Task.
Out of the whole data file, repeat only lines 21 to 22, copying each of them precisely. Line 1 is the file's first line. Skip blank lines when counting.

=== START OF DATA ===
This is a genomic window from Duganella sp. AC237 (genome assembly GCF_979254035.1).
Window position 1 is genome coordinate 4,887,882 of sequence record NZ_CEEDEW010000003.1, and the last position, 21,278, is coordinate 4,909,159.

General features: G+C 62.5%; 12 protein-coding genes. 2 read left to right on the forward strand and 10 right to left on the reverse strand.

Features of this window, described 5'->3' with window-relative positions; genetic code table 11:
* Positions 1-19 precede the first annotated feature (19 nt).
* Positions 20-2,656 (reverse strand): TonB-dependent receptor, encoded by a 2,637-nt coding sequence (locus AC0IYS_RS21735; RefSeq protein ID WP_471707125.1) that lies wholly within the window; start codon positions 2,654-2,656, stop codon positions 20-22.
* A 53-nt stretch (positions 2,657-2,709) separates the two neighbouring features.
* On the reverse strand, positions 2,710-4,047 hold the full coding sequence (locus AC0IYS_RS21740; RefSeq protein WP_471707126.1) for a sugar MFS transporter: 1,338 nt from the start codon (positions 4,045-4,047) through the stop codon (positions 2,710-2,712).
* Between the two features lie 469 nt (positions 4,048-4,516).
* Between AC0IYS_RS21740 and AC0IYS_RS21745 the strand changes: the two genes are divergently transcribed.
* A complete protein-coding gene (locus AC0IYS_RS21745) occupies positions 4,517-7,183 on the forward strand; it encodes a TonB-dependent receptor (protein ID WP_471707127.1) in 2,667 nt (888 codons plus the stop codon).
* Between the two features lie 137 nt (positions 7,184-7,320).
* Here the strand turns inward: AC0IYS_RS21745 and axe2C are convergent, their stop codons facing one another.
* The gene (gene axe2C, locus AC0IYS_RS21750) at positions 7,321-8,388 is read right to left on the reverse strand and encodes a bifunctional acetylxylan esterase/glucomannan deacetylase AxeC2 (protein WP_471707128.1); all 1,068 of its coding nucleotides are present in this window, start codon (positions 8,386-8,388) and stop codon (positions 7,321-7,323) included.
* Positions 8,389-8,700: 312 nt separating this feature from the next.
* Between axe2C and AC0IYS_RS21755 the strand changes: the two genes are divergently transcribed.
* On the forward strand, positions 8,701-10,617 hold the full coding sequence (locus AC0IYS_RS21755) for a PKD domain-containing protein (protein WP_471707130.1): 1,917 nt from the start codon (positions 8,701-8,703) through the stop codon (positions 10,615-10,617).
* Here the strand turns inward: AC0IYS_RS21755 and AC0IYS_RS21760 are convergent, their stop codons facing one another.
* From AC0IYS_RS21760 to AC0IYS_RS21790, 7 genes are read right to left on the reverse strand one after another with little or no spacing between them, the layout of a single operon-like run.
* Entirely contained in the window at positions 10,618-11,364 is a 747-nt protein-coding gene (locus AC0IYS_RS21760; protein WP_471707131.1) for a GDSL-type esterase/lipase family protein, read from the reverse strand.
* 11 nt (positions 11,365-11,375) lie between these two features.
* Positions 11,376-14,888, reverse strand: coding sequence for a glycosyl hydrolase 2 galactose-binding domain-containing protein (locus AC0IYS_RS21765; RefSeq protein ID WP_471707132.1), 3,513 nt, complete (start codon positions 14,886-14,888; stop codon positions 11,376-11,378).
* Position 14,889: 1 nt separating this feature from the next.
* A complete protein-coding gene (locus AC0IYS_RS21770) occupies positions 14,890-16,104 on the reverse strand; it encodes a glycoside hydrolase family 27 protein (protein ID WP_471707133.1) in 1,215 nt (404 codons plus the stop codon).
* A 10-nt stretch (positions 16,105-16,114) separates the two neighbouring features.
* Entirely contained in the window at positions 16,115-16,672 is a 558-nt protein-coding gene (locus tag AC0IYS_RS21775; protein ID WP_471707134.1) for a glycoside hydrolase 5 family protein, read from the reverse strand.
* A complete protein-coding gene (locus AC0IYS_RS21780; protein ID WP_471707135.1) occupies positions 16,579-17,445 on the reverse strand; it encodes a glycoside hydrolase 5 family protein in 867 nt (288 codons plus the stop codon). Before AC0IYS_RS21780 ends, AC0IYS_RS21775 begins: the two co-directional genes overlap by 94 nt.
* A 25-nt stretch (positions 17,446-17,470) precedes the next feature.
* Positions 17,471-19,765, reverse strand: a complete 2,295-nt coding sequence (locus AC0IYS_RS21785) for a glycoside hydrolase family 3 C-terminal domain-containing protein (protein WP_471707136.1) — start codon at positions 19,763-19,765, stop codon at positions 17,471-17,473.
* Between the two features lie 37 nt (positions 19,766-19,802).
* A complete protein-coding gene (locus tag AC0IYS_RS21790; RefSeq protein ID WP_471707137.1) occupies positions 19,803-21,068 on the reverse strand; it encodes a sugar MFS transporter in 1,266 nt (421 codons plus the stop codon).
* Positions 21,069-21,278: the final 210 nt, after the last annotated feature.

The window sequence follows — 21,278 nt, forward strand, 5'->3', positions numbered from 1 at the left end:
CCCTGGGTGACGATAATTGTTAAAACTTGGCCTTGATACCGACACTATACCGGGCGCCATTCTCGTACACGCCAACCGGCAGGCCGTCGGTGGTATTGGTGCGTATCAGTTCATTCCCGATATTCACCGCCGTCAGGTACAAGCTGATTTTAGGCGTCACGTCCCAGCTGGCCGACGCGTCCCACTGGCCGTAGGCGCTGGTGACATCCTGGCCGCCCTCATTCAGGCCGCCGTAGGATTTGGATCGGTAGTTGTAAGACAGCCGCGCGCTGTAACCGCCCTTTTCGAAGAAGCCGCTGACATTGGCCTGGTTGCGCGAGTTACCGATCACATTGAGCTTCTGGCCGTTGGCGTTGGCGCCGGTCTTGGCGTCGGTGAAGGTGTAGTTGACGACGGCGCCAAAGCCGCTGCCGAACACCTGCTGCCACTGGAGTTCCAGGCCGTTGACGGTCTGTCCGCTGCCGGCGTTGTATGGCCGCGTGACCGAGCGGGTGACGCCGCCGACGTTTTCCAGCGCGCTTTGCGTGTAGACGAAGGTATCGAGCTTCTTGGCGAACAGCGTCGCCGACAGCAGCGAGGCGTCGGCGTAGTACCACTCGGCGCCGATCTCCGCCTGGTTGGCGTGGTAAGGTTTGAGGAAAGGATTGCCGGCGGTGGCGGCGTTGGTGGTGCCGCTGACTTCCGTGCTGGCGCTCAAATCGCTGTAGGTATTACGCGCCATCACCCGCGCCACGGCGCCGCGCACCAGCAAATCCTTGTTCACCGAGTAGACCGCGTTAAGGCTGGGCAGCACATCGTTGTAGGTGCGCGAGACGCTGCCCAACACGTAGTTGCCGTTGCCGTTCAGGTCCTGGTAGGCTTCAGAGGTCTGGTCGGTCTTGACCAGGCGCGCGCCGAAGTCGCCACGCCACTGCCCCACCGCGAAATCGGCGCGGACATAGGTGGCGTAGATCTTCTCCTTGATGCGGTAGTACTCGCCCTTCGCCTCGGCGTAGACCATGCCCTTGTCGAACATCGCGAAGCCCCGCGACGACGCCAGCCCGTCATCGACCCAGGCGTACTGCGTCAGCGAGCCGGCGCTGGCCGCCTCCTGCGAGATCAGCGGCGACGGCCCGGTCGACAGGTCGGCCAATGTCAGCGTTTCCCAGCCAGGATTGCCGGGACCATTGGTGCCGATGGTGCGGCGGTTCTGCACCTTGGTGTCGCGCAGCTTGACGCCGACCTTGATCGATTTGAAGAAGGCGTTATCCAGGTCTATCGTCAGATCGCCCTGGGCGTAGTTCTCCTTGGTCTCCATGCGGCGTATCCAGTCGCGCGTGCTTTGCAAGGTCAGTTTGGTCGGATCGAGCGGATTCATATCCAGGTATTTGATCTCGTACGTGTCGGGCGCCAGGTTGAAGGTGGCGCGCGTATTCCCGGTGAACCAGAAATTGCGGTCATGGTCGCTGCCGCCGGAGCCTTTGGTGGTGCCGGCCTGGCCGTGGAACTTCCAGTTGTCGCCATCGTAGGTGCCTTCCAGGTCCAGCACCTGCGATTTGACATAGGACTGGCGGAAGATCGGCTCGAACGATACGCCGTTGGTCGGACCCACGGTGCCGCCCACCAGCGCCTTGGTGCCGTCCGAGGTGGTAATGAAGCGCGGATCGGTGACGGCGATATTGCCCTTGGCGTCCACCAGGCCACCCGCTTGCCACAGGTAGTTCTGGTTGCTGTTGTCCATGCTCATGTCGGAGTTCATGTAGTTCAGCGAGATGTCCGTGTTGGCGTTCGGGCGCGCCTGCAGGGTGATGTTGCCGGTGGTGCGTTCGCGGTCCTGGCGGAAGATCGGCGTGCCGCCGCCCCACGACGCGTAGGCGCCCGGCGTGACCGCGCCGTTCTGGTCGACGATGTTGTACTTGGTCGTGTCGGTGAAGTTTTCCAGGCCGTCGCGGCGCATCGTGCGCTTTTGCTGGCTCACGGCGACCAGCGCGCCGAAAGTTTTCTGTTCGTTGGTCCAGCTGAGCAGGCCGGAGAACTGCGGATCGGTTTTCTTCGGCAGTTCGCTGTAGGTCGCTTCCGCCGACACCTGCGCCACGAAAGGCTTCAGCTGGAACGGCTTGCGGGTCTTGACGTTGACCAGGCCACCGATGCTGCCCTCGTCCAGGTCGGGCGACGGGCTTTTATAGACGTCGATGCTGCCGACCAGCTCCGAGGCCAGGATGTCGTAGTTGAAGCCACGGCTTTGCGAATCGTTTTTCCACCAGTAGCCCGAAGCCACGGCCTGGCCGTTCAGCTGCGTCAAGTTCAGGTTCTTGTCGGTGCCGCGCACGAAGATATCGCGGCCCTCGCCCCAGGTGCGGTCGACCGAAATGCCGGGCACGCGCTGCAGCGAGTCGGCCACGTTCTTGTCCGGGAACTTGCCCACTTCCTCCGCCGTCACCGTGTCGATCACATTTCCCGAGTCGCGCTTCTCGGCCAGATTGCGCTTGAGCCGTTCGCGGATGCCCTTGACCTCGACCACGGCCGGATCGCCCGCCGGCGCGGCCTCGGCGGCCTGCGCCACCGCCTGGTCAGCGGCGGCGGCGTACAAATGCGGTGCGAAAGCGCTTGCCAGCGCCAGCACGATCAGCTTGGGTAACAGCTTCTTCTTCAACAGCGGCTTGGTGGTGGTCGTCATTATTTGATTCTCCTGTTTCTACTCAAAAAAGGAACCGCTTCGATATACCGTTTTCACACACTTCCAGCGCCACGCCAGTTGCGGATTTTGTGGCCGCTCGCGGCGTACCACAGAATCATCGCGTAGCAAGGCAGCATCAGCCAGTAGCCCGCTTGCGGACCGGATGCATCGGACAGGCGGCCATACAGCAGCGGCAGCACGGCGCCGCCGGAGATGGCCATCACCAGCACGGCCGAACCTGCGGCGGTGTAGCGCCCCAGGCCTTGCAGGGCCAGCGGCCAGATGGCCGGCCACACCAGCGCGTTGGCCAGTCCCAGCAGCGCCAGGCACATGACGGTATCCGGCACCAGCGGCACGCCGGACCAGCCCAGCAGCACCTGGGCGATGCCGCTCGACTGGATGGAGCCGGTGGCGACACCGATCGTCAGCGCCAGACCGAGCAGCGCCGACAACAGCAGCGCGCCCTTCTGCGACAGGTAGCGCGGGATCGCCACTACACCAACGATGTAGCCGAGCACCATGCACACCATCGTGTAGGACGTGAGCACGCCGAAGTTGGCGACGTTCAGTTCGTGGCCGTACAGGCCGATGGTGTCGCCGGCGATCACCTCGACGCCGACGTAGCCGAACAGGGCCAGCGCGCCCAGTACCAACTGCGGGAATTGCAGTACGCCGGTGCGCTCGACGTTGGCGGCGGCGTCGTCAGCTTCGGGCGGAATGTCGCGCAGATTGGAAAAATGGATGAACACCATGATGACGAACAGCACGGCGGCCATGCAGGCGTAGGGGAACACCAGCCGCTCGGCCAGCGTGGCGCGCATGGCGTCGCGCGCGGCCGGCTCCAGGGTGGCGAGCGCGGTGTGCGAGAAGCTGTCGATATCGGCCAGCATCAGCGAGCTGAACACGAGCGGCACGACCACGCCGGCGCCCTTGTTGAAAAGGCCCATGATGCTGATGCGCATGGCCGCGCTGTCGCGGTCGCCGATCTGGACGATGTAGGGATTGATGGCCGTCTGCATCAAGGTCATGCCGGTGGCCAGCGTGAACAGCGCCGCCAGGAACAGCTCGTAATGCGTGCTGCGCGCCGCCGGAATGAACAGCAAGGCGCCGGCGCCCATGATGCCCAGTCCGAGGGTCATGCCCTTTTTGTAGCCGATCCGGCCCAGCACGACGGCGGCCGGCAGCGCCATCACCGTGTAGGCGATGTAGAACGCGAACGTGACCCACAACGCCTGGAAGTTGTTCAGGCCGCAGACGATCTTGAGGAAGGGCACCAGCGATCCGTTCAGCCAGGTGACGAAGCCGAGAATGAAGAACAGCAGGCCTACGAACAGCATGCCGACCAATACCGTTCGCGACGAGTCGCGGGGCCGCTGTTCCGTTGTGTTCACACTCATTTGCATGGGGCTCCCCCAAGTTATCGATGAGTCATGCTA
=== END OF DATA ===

* 11 nt (positions 11,365-11,375) lie between these two features.
* Positions 11,376-14,888, reverse strand: coding sequence for a glycosyl hydrolase 2 galactose-binding domain-containing protein (locus AC0IYS_RS21765; RefSeq protein ID WP_471707132.1), 3,513 nt, complete (start codon positions 14,886-14,888; stop codon positions 11,376-11,378).